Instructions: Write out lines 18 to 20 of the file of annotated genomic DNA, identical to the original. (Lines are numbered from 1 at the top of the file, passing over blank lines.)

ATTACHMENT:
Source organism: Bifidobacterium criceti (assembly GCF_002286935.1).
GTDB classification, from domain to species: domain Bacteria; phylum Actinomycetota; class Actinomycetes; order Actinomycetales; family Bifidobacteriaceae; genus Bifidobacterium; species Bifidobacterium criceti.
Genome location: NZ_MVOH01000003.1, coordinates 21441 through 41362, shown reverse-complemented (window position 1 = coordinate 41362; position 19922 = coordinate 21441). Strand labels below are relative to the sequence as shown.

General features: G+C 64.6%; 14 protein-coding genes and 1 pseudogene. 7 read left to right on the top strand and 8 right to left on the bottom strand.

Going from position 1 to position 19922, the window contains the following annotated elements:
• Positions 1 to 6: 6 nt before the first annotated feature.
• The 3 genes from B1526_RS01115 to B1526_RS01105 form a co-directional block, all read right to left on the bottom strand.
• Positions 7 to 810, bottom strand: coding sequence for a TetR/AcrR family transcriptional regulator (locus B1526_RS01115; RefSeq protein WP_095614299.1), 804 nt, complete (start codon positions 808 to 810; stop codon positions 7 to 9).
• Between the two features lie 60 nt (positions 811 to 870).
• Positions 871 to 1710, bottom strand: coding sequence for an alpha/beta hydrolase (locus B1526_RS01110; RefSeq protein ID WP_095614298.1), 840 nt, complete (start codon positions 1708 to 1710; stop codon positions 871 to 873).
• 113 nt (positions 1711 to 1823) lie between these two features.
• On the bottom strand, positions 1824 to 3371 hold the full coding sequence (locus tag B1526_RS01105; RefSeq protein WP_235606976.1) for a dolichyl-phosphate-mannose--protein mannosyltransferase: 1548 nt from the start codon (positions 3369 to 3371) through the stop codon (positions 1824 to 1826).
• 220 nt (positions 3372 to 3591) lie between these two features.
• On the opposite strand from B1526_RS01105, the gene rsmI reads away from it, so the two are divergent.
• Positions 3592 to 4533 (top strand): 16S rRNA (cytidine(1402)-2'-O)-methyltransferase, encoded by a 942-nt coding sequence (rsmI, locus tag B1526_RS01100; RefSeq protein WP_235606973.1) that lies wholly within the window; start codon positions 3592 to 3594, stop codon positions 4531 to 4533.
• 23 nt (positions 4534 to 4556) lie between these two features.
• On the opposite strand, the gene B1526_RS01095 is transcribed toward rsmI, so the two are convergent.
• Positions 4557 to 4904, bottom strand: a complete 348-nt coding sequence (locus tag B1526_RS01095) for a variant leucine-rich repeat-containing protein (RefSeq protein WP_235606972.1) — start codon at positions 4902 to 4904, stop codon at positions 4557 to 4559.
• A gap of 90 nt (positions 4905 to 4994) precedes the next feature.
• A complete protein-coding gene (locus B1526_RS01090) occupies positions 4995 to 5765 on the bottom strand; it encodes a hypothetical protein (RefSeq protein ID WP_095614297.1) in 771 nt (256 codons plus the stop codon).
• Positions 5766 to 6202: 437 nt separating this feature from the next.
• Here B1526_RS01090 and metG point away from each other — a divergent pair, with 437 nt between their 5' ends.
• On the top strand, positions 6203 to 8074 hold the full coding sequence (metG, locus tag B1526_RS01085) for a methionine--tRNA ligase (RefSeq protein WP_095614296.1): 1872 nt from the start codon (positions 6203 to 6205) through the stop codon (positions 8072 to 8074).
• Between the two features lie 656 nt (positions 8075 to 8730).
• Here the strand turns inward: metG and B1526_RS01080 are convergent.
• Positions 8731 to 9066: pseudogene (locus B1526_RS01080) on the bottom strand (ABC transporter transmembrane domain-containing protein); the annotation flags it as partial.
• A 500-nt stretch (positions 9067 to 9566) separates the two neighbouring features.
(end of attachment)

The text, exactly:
• Positions 4557 to 4904, bottom strand: a complete 348-nt coding sequence (locus tag B1526_RS01095) for a variant leucine-rich repeat-containing protein (RefSeq protein WP_235606972.1) — start codon at positions 4902 to 4904, stop codon at positions 4557 to 4559.
• A gap of 90 nt (positions 4905 to 4994) precedes the next feature.
• A complete protein-coding gene (locus B1526_RS01090) occupies positions 4995 to 5765 on the bottom strand; it encodes a hypothetical protein (RefSeq protein ID WP_095614297.1) in 771 nt (256 codons plus the stop codon).